My name is Lisa R. Holliday, and I am an Evaluation Associate with The Evaluation Group in Columbia, SC. I was recently cleaning survey data and preparing it to be uploaded into a database. The survey had been offered multiple times, and I wanted to track the responses of participants who had completed the survey each time it was offered. To start with, I needed to create a list of non-duplicated names. I would then be able to use this list to determine which participants had taken the survey each time it was offered.
Hot Tip: Power Query can remove duplicates from a list. Power Query is a handy add-in for Microsoft Excel that allowed me to generate my list quickly and easily. Power Query is a business intelligence tool that works with Excel 2010 and 2013. It is available for free download at the Microsoft website: http://www.microsoft.com/en-us/download/details.aspx?id=39379
Step 1: I created a unique field in my survey data that would allow me to identify each person. Just in case I had two people from the same site with the same name, I concatenated their name with their location and job title. The final cell looked like this:
I then created a master list of names (with duplicates) using cut and paste. Once this was done, I was ready to load my data in to Power Query.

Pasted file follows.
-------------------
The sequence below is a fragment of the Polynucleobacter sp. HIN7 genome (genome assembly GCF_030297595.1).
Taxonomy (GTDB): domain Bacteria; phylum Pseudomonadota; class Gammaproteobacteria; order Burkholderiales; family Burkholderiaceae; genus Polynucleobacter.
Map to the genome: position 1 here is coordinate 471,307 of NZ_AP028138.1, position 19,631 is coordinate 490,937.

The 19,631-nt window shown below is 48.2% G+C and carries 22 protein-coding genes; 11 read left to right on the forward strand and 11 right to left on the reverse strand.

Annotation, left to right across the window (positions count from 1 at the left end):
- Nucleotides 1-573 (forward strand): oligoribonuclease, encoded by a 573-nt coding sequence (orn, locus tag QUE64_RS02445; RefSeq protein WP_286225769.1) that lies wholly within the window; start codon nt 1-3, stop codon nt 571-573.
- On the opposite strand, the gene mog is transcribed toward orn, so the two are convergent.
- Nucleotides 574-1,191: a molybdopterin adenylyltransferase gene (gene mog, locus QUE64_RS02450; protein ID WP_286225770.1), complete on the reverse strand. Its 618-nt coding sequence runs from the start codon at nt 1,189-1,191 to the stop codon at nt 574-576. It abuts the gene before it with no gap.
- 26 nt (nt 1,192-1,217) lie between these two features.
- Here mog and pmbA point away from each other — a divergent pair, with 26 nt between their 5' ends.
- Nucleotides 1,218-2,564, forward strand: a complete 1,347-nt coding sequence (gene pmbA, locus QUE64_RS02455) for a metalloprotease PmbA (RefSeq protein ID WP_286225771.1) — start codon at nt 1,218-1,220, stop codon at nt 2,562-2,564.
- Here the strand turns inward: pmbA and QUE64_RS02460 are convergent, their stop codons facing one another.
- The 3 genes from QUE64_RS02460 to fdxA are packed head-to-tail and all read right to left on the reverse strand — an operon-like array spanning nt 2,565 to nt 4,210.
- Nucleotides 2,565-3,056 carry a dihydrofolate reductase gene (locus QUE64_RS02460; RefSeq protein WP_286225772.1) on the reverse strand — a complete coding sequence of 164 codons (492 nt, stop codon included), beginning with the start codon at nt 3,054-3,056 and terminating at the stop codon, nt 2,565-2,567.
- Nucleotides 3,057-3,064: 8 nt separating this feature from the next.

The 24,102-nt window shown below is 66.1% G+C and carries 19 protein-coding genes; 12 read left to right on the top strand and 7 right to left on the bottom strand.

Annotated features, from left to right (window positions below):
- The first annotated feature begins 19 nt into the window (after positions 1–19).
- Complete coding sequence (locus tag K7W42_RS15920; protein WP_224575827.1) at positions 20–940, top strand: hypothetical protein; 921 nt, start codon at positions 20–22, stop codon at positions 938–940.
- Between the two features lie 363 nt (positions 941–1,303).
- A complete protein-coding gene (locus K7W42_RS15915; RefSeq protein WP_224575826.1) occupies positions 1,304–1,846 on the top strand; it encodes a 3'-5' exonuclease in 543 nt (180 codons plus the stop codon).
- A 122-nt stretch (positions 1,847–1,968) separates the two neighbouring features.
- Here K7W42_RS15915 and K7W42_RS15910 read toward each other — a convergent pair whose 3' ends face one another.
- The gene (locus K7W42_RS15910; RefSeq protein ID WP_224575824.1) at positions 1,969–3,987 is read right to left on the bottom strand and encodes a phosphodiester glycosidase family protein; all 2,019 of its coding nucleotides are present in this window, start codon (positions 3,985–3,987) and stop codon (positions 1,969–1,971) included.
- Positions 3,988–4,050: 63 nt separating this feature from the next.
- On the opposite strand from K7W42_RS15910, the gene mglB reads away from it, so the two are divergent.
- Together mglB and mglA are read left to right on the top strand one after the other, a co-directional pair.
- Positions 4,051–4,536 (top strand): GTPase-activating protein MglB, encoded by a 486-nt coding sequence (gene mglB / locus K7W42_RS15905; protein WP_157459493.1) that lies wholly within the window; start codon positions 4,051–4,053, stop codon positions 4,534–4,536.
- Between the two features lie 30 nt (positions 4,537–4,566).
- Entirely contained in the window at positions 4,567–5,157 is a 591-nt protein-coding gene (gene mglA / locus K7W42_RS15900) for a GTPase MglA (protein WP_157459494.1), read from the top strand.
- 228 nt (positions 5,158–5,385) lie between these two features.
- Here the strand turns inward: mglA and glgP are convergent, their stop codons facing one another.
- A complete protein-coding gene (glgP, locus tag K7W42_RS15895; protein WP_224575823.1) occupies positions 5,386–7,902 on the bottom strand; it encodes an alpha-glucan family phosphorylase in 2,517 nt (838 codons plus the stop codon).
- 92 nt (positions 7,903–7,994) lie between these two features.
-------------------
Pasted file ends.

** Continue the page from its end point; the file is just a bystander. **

Step 2: I selected to load my data “From Table” under the Power Query tab.
Step 3: Within the Power Query window, I selected the concatenated column, and then “Remove Duplicates.”
After my query ran, I selected “Close and Load.” Excel created a new table comprised of unique values only.
Hot Tip: Why not use “Remove Duplicates” from the Data Tab?
Any data you load into Power Query can be refreshed, and the query will automatically be re-executed. This feature is valuable if you plan to add more data to your original data set. In contrast, “Remove Duplicates” under the Data Tab does not have this option.
Hot Tip: Other Functionality. Power Query has a lot of other useful functionality and is worth exploring. It can easily import data from a variety of sources (including websites), un-pivot data, and split columns (such as First and Last name).
Do you have questions, concerns, kudos, or content to extend this aea365 contribution? Please add them in the comments section for this post on the aea365 webpage so that we may enrich our community of practice. Would you like to submit an aea365 Tip? Please send a note of interest to email@example.com . aea365 is sponsored by the American Evaluation Association and provides a Tip-a-Day by and for evaluators.